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Re: [xmca] (ism) v (ist)

Mike and Martin
I wanted to quote Soloman Asch in his book [The Problem of Human Interaction] that I believe captures the "essence" of this way of viewing "communication"
"The paramount fact about social interaction is that the participants STAND on common ground, that they turn toward one another, that their acts INTERPENETRATE and therefore REGULATE each other"
I could add comments and reflections on each part of this statement and each specific word has significance ["interaction" "social" "stand" "common" "ground" "turn toward" "one another" "acts interpenetrate" "regulate"] are all foundational  of  2nd person ontological assumptions from which subjectivity and cultural historical "entities" emerge. It is also a particular view of "communication" 

----- Original Message -----
From: Martin Packer <packer@duq.edu>
Date: Sunday, April 18, 2010 7:58 am
Subject: Re: [xmca] (ism) v (ist)
To: "eXtended Mind, Culture, Activity" <xmca@weber.ucsd.edu>

> On Apr 17, 2010, at 7:43 PM, mike cole wrote:
> > if i ever understand the term, ontology (or have the illusion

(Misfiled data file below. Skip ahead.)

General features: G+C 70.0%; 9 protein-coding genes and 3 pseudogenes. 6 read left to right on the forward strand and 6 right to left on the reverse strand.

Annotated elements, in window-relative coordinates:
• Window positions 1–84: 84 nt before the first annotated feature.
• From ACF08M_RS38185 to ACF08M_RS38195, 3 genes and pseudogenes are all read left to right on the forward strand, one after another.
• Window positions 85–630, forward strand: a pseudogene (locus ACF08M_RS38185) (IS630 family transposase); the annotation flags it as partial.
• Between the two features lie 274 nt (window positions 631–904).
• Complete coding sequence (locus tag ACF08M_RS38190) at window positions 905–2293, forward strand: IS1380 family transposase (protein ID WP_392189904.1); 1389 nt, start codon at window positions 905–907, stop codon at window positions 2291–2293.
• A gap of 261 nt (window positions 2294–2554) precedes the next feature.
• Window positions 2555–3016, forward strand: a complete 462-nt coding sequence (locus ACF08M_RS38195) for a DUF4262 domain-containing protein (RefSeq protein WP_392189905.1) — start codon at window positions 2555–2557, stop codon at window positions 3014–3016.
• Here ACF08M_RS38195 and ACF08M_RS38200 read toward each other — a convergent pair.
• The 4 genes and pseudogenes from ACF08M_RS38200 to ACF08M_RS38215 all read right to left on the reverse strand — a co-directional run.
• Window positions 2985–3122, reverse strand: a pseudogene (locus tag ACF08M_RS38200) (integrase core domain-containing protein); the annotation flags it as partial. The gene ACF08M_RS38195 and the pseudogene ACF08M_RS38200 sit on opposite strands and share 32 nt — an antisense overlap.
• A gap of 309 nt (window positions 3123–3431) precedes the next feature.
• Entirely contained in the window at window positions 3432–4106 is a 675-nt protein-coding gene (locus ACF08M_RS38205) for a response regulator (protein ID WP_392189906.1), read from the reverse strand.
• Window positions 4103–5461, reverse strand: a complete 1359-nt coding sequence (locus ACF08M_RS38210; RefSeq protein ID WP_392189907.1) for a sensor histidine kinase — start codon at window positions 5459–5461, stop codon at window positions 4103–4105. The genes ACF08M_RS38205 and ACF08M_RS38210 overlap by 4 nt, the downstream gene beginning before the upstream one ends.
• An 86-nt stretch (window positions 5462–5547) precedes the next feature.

> I do!)
> Mike, the term ontology is actually pretty straightforward! Its 
> sense is the assumptions, tacit or explicit, about what kinds of 
> entity exist, and how they relate to one another. Philosophers 
> talk a lot about ontology, but so do computer scientists. Your 
> computer is an instantiation of several ontologies. One is the 
> "world" of the desktop, where the objects are files, folder, 
> disks and so on. Folders can contain files, and other folders. 
> Disks contain folders and files. Files come in various kinds, 
> each of which holds different kinds of data.
> The "world" of a Microsoft Word document is a different 
> ontology. Here the objects are letters, words, sentences, 
> headers and footers, margins, and so on. 
> This is what is called "object-oriented"programing: the 
> programer explicitly defines all the different kinds of objects 
> in the domain of interest, their properties and the possible 
> ways they can interrelate, and the actions that can be formed on 
> them. (Short article here: 
> <http://en.wikipedia.org/wiki/Object_oriented_design_ontology>)
> In the same way, a philosopher may take a shot at defining the 
> kinds of entities that exist. A dualist, for example, will say 
> there are two basic kinds, material entities and spiritual 
> entities. And as Kuhn famously suggested, a scientific paradigm 
> has implicit ontological assumptions "embodied" in its 
> practices, which a philosopher or sociologist of science can 
> have fun spelling out.
> Hope that helps!
> Martin
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